3D Printers and Illegal Australian Submachine Guns

By Dean Weingarten

Dean Weingarten
Dean Weingarten

Arizona – -(Ammoland.com)-
In late November of 2016, the leftist Guardian, in the UK, reported that 3D printers were used to make illegal submachine guns in Australia.  Reports of homemade submachine guns in Australia have become fairly common. From theguardian.com:

A highly sophisticated weapons production facility using 3D printers and computers to make machine guns has been uncovered in a series of raids across the Gold Coast.

Police say they found four homemade automatic submachine guns, silencers, ammunition, a replica handgun, a .45 calibre pistol and equipment used to make weapons at two Nerang businesses, as well as a pill press.

The equipment used to make the weapons included computers, a 3D printer, drill presses and other gun parts and is believed to be the most sophisticated of its kind found in Queensland.

The submachine guns appear to be variants of the “Luty”. The Luty is  a homemade submachine gun design by Philip Luty.  They have appeared all over the world in places where it is difficult to legally procure firearms. The Luty is commonly made of sheet metal, pipes, and ordinarily available metal shapes.  I suspect that the “pill press” in the Guardian is actually an ordinary drill press.  It only took a few days for the 3D printing community to debunk the idea that a 3D printer was used in the construction of the homemade submachine guns. From 3dprinterchat.com:

A followup article from 3DPI actually contacted Detective Superintendent Jon Wacker of the Drug and Serious Crime Group  in Queensland, Australia to confirm what everyone in the 3D printing community knows. 

According to 3DPI,

There is nothing in any media reports to suggest that any parts were made, I see those list of questions there you’ve asked, nothing would suggest that any part of that machine gun was made on a 3D printer.

During a raid as part of Operation Oscar Quantum, targeting the illicit manufacture and trade of amphetamines, an XYZ Da Vinci 3D printer was also found. “We had the guns out for display and in the media release I did say what we’d also located a 3D printer and with that poetic license has taken over,” said DS Wacker.

3D printers could be useful to produce some parts on functional submachine guns.  Working magazine bodies and followers have been made.  There have even been a few plastic springs produced.  But ordinary springs are easily made or purchased. It is not hard to imaging that substitutes, such as strong rubber bands, being used as a substitute for magazine springs. The weak point on most homemade submachine guns is the magazine. The most successful designs use existing magazines.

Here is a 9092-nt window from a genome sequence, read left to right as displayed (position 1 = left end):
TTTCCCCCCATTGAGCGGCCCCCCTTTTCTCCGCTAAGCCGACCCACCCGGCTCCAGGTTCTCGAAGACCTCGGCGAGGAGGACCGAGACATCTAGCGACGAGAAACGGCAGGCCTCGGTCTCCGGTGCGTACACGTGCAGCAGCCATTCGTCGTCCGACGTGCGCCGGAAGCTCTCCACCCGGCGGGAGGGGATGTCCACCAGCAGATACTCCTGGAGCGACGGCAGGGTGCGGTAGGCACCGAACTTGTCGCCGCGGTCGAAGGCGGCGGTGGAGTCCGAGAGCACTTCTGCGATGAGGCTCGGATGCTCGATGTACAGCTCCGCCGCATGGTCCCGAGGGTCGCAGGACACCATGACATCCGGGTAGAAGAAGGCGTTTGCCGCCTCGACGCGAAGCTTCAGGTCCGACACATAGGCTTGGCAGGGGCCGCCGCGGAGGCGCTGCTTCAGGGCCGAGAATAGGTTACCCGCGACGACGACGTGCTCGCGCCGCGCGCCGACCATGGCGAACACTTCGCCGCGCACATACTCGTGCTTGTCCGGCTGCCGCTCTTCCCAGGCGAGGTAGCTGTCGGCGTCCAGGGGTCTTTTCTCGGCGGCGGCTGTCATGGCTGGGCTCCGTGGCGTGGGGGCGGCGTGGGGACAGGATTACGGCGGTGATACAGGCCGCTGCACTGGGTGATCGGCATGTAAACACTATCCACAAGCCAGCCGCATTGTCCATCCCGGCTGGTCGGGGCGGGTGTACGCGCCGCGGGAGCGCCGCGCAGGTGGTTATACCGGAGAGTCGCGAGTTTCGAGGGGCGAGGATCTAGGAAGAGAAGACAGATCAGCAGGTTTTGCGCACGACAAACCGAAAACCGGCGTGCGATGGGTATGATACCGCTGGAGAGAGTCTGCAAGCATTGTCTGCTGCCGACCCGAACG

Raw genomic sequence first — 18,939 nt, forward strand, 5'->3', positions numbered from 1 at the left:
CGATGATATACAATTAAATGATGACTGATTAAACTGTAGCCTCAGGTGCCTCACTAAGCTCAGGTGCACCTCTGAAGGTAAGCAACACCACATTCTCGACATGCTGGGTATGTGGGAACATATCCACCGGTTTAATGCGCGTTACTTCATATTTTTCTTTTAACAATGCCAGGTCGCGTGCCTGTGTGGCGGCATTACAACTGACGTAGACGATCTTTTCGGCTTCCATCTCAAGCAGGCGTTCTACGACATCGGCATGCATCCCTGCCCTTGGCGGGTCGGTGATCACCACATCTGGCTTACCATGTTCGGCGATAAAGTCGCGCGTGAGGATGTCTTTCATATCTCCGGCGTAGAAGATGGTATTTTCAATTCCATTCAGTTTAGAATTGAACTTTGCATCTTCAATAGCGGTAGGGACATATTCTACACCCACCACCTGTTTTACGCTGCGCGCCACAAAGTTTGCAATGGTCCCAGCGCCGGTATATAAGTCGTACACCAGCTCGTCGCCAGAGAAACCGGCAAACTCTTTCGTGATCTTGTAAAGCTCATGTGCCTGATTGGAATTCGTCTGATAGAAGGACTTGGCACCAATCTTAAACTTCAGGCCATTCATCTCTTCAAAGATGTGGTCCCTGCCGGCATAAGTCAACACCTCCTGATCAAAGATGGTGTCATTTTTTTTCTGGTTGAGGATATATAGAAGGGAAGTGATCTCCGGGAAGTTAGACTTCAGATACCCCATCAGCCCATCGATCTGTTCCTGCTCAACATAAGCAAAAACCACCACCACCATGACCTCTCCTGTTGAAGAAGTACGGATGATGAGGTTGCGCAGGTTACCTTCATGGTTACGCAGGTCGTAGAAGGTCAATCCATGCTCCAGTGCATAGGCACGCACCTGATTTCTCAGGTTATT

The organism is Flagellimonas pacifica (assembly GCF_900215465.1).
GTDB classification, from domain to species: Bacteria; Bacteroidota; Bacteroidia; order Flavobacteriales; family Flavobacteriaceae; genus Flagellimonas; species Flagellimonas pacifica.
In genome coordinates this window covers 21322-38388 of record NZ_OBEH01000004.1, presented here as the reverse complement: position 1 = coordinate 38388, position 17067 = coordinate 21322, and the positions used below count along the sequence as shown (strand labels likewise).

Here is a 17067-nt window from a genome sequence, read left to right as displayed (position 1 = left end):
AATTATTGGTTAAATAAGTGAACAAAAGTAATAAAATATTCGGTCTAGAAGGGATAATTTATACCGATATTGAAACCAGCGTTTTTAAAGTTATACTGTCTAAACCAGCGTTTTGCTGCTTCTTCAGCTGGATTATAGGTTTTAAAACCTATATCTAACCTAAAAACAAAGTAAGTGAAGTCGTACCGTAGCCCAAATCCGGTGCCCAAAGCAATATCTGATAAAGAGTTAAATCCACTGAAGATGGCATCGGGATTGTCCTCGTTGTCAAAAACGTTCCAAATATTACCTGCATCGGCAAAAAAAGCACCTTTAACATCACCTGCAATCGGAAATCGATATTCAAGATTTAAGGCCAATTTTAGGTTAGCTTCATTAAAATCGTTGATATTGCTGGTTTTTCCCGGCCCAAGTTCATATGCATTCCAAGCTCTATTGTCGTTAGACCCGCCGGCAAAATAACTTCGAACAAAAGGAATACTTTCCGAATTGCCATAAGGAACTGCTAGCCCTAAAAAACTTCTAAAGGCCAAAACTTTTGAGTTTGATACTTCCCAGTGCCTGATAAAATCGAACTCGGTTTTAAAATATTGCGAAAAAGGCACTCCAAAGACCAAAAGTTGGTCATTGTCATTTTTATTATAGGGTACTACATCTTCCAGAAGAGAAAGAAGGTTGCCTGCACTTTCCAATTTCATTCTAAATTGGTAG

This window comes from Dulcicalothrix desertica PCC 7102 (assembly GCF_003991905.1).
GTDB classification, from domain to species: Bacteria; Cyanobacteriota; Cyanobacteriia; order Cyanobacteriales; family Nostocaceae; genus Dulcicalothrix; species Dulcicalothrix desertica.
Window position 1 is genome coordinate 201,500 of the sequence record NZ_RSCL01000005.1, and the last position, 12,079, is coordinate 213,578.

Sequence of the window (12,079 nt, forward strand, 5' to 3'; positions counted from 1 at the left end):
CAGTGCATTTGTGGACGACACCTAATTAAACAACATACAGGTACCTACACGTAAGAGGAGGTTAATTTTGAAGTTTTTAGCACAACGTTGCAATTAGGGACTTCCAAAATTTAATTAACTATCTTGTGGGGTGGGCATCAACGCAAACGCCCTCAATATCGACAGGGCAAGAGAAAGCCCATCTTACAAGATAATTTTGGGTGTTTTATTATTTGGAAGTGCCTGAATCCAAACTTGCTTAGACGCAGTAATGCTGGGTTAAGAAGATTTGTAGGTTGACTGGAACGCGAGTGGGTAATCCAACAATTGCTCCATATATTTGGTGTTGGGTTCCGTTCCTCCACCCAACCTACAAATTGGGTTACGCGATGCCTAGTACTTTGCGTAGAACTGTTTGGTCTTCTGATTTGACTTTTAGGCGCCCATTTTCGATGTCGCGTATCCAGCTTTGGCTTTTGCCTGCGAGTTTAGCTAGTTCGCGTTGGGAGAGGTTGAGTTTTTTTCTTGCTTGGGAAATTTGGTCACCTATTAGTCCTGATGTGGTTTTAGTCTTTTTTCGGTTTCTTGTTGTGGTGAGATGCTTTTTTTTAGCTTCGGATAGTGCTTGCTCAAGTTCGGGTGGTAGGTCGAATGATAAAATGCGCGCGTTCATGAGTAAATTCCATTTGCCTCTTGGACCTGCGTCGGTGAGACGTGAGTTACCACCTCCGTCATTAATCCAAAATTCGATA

3D printing can solve that problem because it can accurately reproduce the complex shapes and geometries of successful magazines.

I have not seen a combination of improvised guns made by conventional means being used with 3D printed magazines.  If any other observer has seen them, please let us know.

The use of 3D printers to make even fake guns is forbidden by Australian gun law.  An Australian man was arrested last week for 3D printing replica guns.

Organized criminals in Australia are perfectly capable of producing functional homemade submachine guns without 3D printers.

©2016 by Dean Weingarten: Permission to share is granted when this notice is included.

Link to Gun Watch

About Dean Weingarten;

Dean Weingarten has been a peace officer, a military officer, was on the University of Wisconsin Pistol Team for four years, and was first certified to teach firearms safety in 1973. He taught the Arizona concealed carry course for fifteen years until the goal of constitutional carry was attained. He has degrees in meteorology and mining engineering, and recently retired from the Department of Defense after a 30 year career in Army Research, Development, Testing, and Evaluation.

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